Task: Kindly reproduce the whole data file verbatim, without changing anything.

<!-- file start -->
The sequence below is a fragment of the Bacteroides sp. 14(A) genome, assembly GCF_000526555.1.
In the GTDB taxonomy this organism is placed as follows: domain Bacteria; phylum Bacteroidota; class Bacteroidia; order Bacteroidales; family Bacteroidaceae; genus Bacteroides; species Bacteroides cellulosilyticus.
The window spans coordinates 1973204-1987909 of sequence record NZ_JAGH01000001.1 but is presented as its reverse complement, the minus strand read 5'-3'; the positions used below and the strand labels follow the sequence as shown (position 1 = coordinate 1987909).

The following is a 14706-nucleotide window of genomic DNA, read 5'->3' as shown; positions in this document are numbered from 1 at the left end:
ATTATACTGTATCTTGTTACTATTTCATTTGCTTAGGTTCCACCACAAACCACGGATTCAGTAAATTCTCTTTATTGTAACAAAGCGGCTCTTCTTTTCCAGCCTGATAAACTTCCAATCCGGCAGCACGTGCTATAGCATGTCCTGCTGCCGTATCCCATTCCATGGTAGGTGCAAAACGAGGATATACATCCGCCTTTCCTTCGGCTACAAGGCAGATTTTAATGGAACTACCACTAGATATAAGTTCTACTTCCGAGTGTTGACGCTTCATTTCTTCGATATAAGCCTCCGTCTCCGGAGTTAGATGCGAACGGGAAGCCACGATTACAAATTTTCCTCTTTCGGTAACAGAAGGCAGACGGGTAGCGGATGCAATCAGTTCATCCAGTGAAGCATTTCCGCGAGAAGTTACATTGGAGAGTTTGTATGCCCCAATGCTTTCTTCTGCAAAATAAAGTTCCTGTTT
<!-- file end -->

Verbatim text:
The sequence below is a fragment of the Bacteroides sp. 14(A) genome, assembly GCF_000526555.1.
In the GTDB taxonomy this organism is placed as follows: domain Bacteria; phylum Bacteroidota; class Bacteroidia; order Bacteroidales; family Bacteroidaceae; genus Bacteroides; species Bacteroides cellulosilyticus.
The window spans coordinates 1973204-1987909 of sequence record NZ_JAGH01000001.1 but is presented as its reverse complement, the minus strand read 5'-3'; the positions used below and the strand labels follow the sequence as shown (position 1 = coordinate 1987909).

The following is a 14706-nucleotide window of genomic DNA, read 5'->3' as shown; positions in this document are numbered from 1 at the left end:
ATTATACTGTATCTTGTTACTATTTCATTTGCTTAGGTTCCACCACAAACCACGGATTCAGTAAATTCTCTTTATTGTAACAAAGCGGCTCTTCTTTTCCAGCCTGATAAACTTCCAATCCGGCAGCACGTGCTATAGCATGTCCTGCTGCCGTATCCCATTCCATGGTAGGTGCAAAACGAGGATATACATCCGCCTTTCCTTCGGCTACAAGGCAGATTTTAATGGAACTACCACTAGATATAAGTTCTACTTCCGAGTGTTGACGCTTCATTTCTTCGATATAAGCCTCCGTCTCCGGAGTTAGATGCGAACGGGAAGCCACGATTACAAATTTTCCTCTTTCGGTAACAGAAGGCAGACGGGTAGCGGATGCAATCAGTTCATCCAGTGAAGCATTTCCGCGAGAAGTTACATTGGAGAGTTTGTATGCCCCAATGCTTTCTTCTGCAAAATAAAGTTCCTGTTT